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My Take on Energy Department’s Prompt Letter to FERC

The Federal Energy Regulatory Commission (FERC) is the federal agency responsible for regulating interstate power flows, but the Department of Energy Organization Act authorizes the Department of Energy to propose rules for FERC to consider in the furtherance of ensuring “just and reasonable rates.” Two weeks ago, the Department of Energy exercised this authority, and today, Energy Secretary Rick Perry discussed this decision in his testimony before the House Energy and Commerce Committee. Below, I sketch out the relevant background, describe the Energy Department’s action, and offer my take (all in a mere 600 words!).

  • In the late 1990s/early aughts, many states “restructured” their electricity markets, effectively freeing power generators from many aspects of state control. Many other states did not restructure. As a consequence, non-restructured states protect baseload generators in their states in a way that restructured states do not (this is the key point).
  • Natural gas generation generally provides the benchmark on competitive wholesale power markets, and historically low natural gas power prices (<$23/MWh) means that beneficiaries of wind production tax credit (worth ~$23/MWh) can bid very low on wholesale power auctions—sometimes below zero.
  • During the Obama administration, the EPA subjected coal-fired power plants to a suite of unnecessary air quality regulations for the purpose of saddling existing plants with steep compliance costs.
  • Demand for electricity flattened during the recession and recovery.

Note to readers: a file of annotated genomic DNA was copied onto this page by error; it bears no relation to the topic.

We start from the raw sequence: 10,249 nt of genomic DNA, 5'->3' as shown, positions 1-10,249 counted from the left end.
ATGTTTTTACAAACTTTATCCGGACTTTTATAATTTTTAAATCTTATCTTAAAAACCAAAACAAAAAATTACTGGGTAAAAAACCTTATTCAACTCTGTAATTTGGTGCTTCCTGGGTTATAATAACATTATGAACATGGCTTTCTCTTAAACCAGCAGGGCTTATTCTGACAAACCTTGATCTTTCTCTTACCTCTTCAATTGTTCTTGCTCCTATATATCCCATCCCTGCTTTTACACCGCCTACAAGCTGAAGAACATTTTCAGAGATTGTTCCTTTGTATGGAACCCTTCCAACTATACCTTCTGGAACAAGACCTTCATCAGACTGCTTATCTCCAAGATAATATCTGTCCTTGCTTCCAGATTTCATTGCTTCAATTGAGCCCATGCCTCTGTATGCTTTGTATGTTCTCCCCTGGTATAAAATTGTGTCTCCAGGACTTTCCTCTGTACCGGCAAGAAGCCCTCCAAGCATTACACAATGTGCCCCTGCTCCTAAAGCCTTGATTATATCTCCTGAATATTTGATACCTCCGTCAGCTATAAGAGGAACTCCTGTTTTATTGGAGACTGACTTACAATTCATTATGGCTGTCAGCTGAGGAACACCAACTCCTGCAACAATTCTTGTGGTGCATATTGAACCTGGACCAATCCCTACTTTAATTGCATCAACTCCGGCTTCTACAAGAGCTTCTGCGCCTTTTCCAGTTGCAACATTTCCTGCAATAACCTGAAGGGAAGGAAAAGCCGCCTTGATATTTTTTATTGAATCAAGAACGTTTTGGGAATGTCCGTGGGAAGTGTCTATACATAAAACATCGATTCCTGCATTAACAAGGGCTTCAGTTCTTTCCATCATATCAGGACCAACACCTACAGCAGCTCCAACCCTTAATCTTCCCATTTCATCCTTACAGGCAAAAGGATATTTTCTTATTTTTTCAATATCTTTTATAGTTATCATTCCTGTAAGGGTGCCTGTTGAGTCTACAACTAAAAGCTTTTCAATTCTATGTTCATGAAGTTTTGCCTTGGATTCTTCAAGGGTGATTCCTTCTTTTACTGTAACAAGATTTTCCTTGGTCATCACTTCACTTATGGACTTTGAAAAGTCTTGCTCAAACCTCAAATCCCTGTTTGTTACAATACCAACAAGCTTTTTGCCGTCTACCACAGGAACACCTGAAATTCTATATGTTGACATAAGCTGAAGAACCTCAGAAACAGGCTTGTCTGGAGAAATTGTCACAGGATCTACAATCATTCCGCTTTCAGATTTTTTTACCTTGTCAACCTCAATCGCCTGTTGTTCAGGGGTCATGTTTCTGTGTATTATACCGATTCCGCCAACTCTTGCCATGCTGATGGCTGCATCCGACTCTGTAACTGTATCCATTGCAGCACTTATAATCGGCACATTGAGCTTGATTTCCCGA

• The combination of the above points has resulted in a scenario whereby baseload generators in restructured states face a big competitive disadvantage with baseload generators in non-restructured states on wholesale markets. Left unaddressed, there could be a simultaneous wave of baseload power closures in the medium future, and no viable investment potential to replace it, which would be a problem for restructured states that rely on the wholesale.

In response to this matter, the Energy Department exercised its authority to prompt regulatory action from FERC. (Though FERC has been thinking about this for a while; and to wit, the FERC convened a technical conference on the subject last May.)

As a solution, the Energy Department basically proposes direct ratepayer payments to baseload generators in form of cost-recovery plus a rate of return (basically a 10 percent profit) for on-site stockpiles of fuel.

Here’s my take: This is a very sticky wicket. Fundamentally, the Energy Department’s policy is picking winners and losers in order to solve a problem created by, inter alia, picking winners and losers, like the wind production tax credit (PTC). Along these lines, you’d think the solution is easy: just jettison the wind PTC. However, there’s a big problem with that: The wind PTC is locked in for 10 years. So even if you got rid of it, the problem is still there.

This suggests that a government response is somewhat just. Insofar as government action (i.e. the wind PTC) wronged merchant baseload power generators, and in light of the wind PTC being “locked in,” a government handout was warranted—especially if there is indeed a supply crisis on the horizon due to the government’s first intervention. To be sure, I’m not endorsing this. I’m just saying it’s complicated.

A true solution is to completely overhaul how states regulate electricity, in addition to jettisoning the wind PTC (and perhaps some sort of compensation for harm wrought by the wind PTC—ideally in form of deregulatory measures). Of course, that’s a massive undertaking, and it is one that enjoys infinitesimal odds of occurring. This is all to say: It’s a sticky wicket.

I’ve one last point: The administration’s messaging on this has been awful. Energy Secretary Perry basically presented it as a sop to coal. I get that the Trump administration digs the coal miners, and I also get that the underlying issues aren’t intuitive. But I think they would have been much better served by trying to explain real reasons they did what they did, instead of reducing it to rhetoric and talking points.